Another day, another tidbit about the secretive design process that led to the creation of Apple Watch: This morning, Wired’s David Pierce describes the inner workings of the product teams that designed it.
The story is full of anecdotes. For example, Apple’s design team admits that the Watch was an attempt to “fix a problem it created”: getting people to look at their phones less. But most interesting are his insights into the actual prototyping process. Pierce describes the first prototype, an iPhone that had a to-scale outline of the Watch on its screen so users could run the early software on a touchscreen. How did they fake the “digital crown?”
[T]hey made a custom dongle, an actual watch crown that plugged into the bottom of the phone through the cord jack. In a sense the first true Apple Watch prototype was, like 10,000 Kickstarter projects, just a weird iPhone case with a strange accessory sticking out of it.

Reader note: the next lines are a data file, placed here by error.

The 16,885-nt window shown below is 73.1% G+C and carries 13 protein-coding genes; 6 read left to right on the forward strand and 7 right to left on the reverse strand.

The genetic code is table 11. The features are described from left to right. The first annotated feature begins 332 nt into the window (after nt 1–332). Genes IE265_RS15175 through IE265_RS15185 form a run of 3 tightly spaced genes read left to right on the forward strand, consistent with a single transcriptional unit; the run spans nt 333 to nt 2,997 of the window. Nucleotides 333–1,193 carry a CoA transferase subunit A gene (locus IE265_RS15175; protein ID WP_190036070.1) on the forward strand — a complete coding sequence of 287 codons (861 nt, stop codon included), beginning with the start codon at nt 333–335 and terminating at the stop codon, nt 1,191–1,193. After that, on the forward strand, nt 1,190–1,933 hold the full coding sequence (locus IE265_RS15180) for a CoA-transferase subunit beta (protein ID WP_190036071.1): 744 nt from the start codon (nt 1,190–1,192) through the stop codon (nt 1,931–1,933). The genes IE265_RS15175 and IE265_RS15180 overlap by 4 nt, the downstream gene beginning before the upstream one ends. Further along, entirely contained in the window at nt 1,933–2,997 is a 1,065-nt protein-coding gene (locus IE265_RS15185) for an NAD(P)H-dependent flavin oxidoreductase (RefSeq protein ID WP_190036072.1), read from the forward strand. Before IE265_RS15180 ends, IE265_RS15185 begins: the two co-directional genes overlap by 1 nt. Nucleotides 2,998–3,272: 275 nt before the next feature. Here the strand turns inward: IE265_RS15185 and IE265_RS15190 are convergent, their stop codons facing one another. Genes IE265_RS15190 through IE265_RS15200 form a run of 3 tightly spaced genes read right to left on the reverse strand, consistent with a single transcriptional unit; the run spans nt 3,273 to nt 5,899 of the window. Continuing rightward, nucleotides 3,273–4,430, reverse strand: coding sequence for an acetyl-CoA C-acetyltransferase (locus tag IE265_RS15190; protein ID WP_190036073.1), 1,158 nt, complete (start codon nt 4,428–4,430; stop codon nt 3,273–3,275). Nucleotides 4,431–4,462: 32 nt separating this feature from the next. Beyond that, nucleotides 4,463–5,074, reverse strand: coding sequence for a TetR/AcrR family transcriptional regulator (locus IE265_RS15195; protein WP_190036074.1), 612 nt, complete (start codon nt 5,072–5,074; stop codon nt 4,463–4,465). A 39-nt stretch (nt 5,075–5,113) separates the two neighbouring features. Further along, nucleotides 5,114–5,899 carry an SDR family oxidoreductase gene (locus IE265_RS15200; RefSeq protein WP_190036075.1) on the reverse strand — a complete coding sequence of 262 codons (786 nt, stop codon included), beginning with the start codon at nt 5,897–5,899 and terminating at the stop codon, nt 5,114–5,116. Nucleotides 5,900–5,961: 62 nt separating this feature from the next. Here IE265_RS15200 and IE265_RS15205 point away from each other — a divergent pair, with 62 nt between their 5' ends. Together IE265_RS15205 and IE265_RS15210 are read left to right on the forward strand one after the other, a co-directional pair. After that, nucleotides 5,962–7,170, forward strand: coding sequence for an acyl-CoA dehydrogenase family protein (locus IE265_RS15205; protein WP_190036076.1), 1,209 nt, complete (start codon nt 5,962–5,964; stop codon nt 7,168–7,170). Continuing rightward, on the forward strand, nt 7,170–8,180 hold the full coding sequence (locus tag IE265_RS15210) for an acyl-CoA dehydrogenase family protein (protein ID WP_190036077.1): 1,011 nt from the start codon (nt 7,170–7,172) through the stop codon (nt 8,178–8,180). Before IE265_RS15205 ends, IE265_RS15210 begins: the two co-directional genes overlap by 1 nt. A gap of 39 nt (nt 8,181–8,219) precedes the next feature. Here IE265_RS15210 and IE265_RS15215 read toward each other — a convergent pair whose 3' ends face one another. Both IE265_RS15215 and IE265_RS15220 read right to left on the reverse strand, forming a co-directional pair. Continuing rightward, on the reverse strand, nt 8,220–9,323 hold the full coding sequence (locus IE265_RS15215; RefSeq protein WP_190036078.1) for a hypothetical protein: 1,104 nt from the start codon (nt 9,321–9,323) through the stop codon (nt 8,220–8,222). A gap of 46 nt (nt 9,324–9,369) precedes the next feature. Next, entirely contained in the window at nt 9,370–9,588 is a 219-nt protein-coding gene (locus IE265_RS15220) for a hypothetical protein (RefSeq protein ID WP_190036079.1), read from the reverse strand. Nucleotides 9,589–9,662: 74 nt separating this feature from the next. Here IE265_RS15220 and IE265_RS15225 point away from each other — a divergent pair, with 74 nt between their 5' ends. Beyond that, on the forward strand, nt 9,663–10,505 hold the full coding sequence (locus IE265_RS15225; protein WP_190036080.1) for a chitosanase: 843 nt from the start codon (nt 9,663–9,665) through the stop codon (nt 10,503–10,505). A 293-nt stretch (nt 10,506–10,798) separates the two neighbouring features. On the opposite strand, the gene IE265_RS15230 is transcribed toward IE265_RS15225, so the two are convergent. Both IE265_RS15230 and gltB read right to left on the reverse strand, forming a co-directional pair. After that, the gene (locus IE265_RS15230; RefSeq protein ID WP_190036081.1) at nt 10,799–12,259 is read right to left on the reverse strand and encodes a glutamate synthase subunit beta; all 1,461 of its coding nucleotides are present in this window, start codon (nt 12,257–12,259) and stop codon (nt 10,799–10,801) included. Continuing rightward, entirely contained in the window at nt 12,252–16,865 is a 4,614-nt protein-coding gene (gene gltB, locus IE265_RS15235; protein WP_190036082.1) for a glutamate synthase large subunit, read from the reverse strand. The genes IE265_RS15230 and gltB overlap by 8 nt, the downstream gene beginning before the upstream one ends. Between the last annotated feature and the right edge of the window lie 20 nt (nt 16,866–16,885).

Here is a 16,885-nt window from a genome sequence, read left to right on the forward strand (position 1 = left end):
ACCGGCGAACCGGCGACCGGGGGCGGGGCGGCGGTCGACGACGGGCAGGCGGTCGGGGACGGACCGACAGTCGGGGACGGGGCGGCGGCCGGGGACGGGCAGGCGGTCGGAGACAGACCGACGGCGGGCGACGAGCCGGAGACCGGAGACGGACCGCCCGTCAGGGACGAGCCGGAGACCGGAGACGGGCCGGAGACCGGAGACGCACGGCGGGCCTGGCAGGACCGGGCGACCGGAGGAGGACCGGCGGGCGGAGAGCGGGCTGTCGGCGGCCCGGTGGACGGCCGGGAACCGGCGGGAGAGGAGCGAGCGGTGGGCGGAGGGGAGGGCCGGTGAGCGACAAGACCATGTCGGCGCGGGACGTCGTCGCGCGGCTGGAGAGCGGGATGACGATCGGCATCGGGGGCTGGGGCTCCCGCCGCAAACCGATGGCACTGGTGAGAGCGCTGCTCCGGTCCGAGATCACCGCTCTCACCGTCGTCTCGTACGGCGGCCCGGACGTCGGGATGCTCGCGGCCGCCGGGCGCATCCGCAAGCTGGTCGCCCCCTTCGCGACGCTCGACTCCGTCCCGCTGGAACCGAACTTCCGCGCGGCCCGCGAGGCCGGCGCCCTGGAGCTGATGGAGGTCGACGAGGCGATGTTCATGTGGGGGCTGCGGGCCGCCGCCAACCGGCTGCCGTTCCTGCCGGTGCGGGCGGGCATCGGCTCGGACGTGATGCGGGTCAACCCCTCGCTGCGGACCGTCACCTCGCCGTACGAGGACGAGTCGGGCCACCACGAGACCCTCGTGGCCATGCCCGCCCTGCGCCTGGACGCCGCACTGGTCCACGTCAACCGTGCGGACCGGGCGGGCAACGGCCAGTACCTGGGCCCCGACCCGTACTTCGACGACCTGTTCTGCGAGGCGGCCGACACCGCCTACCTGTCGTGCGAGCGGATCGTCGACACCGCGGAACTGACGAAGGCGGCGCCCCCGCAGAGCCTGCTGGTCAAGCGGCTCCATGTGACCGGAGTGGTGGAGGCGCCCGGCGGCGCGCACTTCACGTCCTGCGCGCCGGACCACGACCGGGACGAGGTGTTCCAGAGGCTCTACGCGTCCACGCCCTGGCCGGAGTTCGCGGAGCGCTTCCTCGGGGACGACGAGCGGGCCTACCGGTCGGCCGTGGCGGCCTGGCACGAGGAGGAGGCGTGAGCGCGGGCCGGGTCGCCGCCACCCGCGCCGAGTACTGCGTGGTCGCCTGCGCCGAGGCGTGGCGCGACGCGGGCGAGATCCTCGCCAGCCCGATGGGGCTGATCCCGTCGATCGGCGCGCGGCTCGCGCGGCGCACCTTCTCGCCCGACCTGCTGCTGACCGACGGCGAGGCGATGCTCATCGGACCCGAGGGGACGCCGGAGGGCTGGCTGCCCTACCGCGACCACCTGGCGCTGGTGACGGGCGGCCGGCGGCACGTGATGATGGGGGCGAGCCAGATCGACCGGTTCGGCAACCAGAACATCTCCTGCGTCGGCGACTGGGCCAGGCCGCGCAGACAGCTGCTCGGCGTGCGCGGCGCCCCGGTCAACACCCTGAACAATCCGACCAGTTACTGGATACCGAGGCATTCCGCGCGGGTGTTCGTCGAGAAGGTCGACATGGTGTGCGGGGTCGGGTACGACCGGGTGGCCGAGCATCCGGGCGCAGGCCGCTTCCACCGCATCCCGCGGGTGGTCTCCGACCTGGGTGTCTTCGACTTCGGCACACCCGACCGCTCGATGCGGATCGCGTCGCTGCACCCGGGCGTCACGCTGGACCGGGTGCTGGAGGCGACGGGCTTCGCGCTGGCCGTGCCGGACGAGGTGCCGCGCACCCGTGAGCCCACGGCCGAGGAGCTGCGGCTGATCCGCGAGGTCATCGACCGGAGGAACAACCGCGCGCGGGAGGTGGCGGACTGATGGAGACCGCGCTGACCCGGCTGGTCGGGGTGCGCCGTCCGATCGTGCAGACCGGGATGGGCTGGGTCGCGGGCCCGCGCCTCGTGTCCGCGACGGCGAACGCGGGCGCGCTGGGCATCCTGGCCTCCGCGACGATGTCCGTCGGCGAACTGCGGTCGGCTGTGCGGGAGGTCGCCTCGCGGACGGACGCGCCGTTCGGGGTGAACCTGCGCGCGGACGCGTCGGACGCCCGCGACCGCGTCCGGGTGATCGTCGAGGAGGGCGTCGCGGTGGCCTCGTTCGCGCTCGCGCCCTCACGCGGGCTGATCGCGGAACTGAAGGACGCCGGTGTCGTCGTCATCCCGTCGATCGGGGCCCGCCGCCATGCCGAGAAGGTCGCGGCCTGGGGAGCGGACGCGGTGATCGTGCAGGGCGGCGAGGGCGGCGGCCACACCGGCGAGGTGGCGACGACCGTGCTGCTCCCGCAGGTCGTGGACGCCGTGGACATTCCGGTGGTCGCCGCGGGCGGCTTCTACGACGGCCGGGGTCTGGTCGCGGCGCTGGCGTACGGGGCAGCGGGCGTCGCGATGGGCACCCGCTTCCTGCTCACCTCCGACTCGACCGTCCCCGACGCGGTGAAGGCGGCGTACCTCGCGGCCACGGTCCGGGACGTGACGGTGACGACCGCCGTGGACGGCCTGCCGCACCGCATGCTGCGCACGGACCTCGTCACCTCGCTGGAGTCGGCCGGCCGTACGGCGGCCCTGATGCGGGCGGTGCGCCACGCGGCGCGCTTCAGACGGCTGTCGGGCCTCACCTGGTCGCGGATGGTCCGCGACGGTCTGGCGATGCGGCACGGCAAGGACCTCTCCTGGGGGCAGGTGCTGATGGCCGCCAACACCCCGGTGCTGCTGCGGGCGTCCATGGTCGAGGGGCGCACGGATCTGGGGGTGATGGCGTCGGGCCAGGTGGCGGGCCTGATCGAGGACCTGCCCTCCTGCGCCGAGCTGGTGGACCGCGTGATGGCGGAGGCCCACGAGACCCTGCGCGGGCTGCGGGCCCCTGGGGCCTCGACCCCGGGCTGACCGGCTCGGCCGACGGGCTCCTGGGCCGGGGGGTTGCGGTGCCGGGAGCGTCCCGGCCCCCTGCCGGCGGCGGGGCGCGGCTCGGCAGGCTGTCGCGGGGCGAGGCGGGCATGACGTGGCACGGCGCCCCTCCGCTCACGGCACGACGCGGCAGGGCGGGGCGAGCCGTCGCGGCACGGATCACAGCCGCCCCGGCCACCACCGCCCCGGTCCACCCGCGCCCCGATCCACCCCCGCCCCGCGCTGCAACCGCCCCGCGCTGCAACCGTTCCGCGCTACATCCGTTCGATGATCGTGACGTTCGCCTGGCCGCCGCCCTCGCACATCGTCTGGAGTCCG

Another interesting nugget: How the Taptic Engin, —which delivers tiny taps to your wrist based on the Watch’s notifications, evolved into its own form of interface design. This so-called “Watch-specific synaesthesia” became a way for Apple’s designers to use tactile feedback in a far more specific and nuanced way than ever before:
What does a tweet feel like? What about an important text? To answer these questions, designers and engineers sampled the sounds of everything from bell clappers and birds to lightsabers and then began to turn sounds into physical sensations.